*f*(8) = 3(8) + 7*f*(8) = 24 + 7*f*(8) = 31

We can use other letters to name functions and other letters to represent the input variable. Let's say that Tom created a function that determines his salary for each week. Therefore, he named this function *s*. His weekly salary is based on the number of hours he works and he makes $15.00 per hour. Therefore, he used the letter *h* for his input or independent variable. His function is as follows:

*s(h) = 15h*

This is a very simple function, but the main point here is that we can use alternate variables that make sense relevant to the purpose of a function.

A **profit function** is a function that focuses on business applications. The primary purpose for a business is to sell a product or service in order to make a profit, which is the revenue a company receives for selling a product or service less the cost for creating a product or service.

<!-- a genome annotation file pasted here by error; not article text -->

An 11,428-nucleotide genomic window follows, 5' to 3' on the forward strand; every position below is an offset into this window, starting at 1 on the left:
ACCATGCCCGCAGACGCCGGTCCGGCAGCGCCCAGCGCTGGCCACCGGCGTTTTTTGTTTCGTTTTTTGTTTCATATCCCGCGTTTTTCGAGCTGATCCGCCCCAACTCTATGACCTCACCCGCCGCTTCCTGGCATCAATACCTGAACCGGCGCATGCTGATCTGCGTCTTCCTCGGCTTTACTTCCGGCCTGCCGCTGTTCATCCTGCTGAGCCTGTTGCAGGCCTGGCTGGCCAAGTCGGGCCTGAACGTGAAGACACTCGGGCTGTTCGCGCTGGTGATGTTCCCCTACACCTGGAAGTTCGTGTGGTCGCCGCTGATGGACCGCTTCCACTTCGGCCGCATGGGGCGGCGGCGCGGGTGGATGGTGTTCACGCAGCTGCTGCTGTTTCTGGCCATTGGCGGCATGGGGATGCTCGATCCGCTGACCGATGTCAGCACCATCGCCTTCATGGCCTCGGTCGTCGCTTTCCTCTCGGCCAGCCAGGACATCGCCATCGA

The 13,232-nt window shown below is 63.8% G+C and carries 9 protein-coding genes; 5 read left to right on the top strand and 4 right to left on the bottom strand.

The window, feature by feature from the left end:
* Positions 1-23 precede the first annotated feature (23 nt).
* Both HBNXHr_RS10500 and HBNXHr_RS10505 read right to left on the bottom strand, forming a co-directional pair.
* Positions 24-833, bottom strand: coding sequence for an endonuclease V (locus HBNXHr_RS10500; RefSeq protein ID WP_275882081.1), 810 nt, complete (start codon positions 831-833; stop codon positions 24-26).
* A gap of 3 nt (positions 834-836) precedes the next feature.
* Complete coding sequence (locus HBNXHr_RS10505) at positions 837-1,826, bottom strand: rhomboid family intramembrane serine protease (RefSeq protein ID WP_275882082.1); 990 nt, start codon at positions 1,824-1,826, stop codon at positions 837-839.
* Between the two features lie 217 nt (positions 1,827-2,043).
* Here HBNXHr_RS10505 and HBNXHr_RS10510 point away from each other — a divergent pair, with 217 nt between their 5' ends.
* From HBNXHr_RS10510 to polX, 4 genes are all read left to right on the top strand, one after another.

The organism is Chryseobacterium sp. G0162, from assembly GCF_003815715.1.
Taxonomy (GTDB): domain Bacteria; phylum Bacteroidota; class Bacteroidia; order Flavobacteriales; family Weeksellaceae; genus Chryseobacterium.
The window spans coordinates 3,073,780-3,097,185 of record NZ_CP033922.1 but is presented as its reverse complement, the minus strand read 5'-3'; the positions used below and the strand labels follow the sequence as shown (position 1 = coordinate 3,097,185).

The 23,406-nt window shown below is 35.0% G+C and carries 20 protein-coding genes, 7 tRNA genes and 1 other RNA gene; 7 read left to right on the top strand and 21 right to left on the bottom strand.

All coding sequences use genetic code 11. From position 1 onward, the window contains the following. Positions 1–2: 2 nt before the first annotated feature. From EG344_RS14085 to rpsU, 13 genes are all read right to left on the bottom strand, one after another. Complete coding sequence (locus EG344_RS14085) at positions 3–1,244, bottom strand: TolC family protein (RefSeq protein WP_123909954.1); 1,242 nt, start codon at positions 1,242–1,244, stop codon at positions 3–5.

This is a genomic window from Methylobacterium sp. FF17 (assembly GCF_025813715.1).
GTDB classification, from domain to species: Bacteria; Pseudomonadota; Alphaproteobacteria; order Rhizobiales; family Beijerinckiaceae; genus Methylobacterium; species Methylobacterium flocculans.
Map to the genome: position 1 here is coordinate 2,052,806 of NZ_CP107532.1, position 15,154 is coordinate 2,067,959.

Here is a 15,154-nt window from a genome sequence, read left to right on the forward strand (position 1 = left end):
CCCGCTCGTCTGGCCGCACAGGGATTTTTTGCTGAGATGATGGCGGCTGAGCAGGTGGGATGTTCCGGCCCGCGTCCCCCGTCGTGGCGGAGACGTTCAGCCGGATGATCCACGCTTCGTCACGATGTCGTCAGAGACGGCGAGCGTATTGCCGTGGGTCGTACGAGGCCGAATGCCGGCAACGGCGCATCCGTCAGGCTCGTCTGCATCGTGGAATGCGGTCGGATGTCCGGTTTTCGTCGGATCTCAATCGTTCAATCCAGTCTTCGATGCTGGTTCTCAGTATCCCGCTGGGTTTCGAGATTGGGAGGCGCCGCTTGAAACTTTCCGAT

The profit function equation is made up of two primary functions: the revenue function and the cost function. If *x* represents the number of units sold, we will name these two functions as follows: *R(x)* = the revenue function; *C(x)* = the cost function. Therefore, our profit function equation will be as follows: *P(x) = R(x) - C(x)*.

Let's show a simple example. A street vendor in New York City sells hot dogs for $3.00 each. Therefore, his revenue function is *R(x)* = 3*x*. His fixed cost for maintaining his stand each day is $50.00 and his variable cost, or the materials needed to make the hot dogs, is $2.00 per hot dog sold. Therefore, his daily cost function is *C(x)* = 50 + 2*x*.